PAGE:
How does enviromental racism apply to the experiences of Native Americans & African Americans?
This is a great question. It is probably best to start off with a definition of environmental racism.
Environmental racism is a type of racism that is rooted in environmental practices and other variables that handicap a certain segment of society and benefit others.
When it comes to the experience of Native American and African Americans, we can say that there is the existence of environmental racism. Let me give you a few examples and points of consideration.
First, those in power create their own ideologies and worldviews. These things, in turn, help them to succeed. In other words, they make up the rules. For this reason, outsiders have a much more difficult time making it. In light of this, outsiders such a Native American and African American right from the beginning were put at a disadvantage. There were language barriers, religious barriers, and social barriers, to name a few.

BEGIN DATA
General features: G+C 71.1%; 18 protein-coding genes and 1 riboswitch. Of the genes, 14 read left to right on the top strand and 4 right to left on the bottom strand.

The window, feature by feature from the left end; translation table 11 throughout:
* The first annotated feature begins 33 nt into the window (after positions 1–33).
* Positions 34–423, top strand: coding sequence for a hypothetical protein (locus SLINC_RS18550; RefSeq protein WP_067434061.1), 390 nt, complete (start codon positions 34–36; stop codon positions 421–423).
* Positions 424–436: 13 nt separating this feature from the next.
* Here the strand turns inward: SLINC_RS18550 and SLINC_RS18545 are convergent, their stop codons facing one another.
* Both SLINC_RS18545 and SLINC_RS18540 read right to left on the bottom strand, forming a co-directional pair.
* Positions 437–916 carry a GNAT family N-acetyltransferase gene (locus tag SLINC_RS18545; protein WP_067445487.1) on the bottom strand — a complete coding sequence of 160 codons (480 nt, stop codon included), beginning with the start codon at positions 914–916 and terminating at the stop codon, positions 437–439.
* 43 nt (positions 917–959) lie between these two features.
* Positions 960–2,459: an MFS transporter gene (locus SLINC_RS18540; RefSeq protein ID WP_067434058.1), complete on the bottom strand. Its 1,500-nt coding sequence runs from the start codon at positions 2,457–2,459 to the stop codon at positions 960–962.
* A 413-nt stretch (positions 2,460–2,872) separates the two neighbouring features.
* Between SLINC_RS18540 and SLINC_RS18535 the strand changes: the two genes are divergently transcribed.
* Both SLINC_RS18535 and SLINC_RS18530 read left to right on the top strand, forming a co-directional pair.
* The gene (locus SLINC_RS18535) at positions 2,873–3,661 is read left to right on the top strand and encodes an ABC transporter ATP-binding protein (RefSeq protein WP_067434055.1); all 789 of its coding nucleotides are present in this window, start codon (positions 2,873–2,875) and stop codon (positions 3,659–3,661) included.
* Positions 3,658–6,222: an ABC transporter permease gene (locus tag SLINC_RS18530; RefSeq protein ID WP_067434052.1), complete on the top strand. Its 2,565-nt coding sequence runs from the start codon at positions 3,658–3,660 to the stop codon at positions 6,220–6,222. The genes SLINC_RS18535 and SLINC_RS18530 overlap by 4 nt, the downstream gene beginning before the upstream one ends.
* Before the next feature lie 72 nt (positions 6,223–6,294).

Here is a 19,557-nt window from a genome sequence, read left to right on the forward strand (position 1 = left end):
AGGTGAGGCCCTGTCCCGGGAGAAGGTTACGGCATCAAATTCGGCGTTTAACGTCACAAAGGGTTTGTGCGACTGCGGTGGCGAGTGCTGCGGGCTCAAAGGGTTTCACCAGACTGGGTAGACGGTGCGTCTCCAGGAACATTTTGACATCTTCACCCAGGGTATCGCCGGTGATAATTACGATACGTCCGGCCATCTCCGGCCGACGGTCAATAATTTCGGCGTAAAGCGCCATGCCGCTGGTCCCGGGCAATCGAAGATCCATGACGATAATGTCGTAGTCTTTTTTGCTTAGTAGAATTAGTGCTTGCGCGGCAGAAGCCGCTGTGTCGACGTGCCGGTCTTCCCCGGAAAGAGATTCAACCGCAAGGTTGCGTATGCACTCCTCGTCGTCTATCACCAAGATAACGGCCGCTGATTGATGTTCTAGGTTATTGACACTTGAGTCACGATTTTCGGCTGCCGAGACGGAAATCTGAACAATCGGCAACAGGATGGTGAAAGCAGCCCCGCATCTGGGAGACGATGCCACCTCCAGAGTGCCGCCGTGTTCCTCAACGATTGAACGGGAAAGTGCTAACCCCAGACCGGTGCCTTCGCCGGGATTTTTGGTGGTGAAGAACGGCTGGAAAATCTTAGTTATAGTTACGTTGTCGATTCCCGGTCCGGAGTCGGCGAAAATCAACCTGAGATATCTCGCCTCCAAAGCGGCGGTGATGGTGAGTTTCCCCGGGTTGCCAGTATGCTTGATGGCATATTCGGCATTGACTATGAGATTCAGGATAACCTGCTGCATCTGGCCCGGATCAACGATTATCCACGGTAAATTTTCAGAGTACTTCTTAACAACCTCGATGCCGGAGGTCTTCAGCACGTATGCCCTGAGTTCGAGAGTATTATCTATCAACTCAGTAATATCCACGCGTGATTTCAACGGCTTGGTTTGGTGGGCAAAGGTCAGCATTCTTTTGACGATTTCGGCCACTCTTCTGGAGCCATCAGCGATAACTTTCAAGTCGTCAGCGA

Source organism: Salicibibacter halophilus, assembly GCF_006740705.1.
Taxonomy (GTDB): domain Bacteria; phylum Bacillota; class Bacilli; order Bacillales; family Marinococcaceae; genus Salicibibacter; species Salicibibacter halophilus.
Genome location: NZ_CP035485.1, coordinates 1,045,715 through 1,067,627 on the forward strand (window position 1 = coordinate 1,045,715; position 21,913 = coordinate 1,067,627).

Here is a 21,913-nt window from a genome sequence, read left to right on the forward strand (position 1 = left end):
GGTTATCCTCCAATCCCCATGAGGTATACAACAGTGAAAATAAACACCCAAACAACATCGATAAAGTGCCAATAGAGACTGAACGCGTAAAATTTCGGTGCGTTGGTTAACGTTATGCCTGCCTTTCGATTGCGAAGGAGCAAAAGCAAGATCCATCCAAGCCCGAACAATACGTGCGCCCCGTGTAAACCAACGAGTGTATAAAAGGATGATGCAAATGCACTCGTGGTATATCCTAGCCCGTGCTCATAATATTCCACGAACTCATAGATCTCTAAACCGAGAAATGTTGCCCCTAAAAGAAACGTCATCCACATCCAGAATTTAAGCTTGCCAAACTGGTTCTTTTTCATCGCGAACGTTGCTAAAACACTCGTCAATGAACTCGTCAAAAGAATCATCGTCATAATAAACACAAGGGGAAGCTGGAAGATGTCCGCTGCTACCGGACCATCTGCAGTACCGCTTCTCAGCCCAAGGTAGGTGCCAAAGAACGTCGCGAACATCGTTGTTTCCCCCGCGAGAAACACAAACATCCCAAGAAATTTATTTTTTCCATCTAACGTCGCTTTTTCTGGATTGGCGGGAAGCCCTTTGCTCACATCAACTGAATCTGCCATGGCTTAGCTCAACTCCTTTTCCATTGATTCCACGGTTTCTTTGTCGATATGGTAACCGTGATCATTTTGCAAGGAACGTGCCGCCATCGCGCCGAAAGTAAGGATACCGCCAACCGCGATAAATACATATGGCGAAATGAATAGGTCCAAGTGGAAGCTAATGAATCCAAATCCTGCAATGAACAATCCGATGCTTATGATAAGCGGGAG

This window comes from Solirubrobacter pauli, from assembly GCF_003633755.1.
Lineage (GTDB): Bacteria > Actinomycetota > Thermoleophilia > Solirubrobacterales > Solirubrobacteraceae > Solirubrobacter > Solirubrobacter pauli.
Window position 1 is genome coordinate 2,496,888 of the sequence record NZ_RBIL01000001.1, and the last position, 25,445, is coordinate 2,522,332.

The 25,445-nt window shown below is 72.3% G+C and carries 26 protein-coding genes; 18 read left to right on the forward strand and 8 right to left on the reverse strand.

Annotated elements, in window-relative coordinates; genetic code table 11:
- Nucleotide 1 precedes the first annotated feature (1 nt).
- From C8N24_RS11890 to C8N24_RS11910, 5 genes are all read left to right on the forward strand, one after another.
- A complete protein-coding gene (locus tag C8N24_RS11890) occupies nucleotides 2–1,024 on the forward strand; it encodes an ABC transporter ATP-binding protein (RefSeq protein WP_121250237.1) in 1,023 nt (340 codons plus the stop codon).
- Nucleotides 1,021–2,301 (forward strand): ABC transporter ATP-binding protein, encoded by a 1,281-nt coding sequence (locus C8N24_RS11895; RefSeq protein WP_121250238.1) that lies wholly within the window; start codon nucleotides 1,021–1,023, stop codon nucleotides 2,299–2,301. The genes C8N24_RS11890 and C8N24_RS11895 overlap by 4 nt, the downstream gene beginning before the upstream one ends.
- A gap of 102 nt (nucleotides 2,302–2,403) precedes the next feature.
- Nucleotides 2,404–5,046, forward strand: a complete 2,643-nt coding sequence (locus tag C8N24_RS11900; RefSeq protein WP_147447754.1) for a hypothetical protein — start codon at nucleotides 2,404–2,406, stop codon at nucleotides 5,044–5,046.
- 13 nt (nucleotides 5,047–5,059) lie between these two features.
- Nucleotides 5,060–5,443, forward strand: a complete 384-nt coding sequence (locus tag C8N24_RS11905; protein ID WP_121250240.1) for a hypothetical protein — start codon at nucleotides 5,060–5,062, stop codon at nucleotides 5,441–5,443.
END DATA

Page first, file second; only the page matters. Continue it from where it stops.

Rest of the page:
Second, even in a free society such as ours, there are environmental factors that play a huge role in helping those in power. Pierre Bourdieu, the great French sociologist, talks about social capital. This is the social benefits that are not easily quantifiable that give people in power great advantages. In other words, social capital is not dispensed evenly. We can call this another example of environmental racism.